In Ridgewood, a Religious Safe Space Like No Other

Friends to Friends Community Church adapts to the needs of its congregation, comprised entirely of disabled worshippers. 

Friends to Friends Community Church
Parishioners at Friends to Friends Community Church are made to feel comfortable, knowing they won’t be treated in a condescending manner. Photo by Fred R. Conrad

Despite their best efforts, some churches have a hard time accommodating individuals with special needs. That’s not the case at Friends to Friends Community Church, which welcomes all special needs worshippers—even those who are potentially disruptive or require special adaptations. It is believed to be the only New Jersey congregation comprised entirely of disabled worshippers.

“Here the worshippers can be fully who they are,” says Joanne Van Sant, pastor of the Ridgewood congregation, which is celebrating its 25th anniversary.

Many churches are inaccessible to physically disabled worshippers. Often, those using wheelchairs or walkers are asked to sit in an aisle or foyer. Individuals with conditions such as autism, Down syndrome or neurological damage can be noisy or disruptive. Some lack verbal skills or process words slowly. Many can’t read. At Friends to Friends, a congregation of the Reformed Church of America, they are made to feel comfortable, knowing people won’t hurt their feelings or treat them in a condescending manner.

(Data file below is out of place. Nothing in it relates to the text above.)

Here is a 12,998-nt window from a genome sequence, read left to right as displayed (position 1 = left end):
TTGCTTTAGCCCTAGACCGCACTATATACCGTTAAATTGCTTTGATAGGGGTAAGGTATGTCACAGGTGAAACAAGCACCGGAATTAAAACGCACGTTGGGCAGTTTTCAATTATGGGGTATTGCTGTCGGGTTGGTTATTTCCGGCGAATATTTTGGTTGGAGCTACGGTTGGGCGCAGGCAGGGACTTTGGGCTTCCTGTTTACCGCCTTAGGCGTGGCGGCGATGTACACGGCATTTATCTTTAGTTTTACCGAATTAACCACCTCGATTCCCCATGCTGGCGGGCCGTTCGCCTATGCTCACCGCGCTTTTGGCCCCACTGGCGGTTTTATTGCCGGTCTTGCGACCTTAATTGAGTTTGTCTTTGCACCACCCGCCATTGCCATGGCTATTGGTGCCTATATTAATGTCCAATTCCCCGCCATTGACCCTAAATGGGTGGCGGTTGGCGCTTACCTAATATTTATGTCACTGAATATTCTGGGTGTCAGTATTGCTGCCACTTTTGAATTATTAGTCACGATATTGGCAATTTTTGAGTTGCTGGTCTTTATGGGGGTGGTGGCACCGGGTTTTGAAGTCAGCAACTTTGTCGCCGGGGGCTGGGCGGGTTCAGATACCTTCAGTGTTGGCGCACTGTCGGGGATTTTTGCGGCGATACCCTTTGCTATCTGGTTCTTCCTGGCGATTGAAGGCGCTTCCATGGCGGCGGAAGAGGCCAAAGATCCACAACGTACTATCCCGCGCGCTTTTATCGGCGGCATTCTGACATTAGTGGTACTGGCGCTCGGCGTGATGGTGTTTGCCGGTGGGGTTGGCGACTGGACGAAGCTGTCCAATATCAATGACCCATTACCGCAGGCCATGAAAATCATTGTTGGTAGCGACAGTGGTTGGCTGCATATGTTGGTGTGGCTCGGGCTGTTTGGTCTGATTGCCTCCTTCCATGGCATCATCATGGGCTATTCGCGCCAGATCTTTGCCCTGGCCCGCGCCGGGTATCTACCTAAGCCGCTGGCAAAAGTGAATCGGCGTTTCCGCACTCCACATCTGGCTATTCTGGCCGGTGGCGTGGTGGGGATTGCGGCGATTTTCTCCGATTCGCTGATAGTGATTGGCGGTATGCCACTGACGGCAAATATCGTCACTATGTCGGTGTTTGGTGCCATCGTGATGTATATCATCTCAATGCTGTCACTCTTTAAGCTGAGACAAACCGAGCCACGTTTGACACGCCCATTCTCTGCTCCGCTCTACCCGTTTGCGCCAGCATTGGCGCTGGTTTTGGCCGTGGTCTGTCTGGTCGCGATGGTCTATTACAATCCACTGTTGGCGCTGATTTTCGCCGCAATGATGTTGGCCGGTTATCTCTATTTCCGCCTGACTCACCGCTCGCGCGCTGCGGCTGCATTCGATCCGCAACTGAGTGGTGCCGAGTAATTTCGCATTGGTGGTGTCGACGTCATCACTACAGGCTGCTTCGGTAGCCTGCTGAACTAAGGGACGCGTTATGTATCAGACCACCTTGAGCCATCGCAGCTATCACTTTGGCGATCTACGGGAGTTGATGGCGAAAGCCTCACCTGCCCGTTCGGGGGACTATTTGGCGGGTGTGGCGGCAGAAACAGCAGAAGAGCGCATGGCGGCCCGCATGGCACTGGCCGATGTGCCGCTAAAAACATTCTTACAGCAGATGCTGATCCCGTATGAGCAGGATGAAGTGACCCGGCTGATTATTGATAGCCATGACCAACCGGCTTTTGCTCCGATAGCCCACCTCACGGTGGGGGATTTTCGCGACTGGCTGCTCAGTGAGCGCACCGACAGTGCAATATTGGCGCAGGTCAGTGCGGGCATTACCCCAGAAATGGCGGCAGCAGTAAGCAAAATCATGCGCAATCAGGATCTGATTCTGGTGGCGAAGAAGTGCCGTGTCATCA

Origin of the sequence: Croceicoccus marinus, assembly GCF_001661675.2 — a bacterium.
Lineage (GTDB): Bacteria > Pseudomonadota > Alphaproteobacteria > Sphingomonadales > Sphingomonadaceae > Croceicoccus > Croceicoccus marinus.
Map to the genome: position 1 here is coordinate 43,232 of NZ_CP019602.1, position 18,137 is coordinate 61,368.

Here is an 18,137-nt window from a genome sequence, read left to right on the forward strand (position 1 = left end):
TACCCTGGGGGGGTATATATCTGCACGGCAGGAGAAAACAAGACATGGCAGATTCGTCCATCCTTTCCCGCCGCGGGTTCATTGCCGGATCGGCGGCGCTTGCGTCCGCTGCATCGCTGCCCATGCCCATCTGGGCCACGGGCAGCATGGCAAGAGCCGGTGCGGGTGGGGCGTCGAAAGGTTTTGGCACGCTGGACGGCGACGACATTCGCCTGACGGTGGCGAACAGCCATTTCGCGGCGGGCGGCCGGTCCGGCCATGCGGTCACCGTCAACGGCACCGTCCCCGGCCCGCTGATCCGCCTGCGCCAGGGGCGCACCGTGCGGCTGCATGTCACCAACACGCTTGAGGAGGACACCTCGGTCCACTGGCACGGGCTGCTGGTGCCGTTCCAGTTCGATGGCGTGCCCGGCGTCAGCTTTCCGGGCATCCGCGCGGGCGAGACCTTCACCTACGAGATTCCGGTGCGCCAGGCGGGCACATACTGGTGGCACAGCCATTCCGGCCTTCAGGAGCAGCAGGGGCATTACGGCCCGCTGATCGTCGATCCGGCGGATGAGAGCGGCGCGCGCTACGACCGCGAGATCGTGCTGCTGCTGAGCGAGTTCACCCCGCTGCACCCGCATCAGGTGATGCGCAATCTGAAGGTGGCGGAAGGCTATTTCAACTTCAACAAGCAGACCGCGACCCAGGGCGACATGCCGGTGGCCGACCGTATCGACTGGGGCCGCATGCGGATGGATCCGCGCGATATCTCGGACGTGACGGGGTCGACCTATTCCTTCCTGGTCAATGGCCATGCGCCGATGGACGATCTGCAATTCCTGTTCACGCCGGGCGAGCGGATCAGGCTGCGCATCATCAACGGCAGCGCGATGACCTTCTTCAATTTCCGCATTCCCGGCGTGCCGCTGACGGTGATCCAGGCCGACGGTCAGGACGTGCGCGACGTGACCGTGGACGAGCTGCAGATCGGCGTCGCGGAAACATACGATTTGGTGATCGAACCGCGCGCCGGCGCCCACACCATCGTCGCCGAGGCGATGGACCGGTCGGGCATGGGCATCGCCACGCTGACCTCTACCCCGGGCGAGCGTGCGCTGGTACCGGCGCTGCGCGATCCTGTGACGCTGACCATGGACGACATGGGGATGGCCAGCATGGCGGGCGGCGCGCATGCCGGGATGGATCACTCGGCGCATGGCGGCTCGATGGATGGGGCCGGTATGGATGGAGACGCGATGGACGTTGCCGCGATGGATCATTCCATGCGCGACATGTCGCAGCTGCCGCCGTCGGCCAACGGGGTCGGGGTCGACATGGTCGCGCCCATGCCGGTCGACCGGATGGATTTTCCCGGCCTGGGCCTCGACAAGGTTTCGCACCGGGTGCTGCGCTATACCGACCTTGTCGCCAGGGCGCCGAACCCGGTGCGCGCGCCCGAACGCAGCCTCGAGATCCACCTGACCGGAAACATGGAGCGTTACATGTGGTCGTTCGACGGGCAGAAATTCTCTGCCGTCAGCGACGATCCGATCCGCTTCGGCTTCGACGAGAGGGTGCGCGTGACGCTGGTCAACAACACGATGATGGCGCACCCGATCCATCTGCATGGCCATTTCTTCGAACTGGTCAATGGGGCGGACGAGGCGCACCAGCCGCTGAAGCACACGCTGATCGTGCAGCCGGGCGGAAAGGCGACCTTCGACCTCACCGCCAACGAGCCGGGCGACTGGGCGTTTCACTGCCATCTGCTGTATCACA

“Typically, churches asked them to leave because their behavior was distracting or because they were hard to accommodate,” says Van Sant.

[RELATED: A Support System for Budding Athletes with Down Syndrome]

At Friends to Friends, volunteers stand by to provide support for congregants. “It’s hard for some of the worshippers to be quiet or sit still,” says Van Sant. “It’s fully acceptable for them to move around, talk and ask questions.” PowerPoint projections help worshippers follow the service.

Gregory Riether, who is 35 and has cognitive issues, attended another church before Friends to Friends, but couldn’t participate in the choir because the singing was too hard.  “Here, what I enjoy most is the choir,” he says. “I also like the [PowerPoint] because I don’t have to flip pages.”

The approximately 120 Friends to Friends worshippers range in age from 21-70. They come from 25 group homes operated by 15 different agencies, mostly in Bergen County and some in Passaic County. The congregation meets at 7 pm Sundays. Donations and proceeds from a preschool program help cover the costs.

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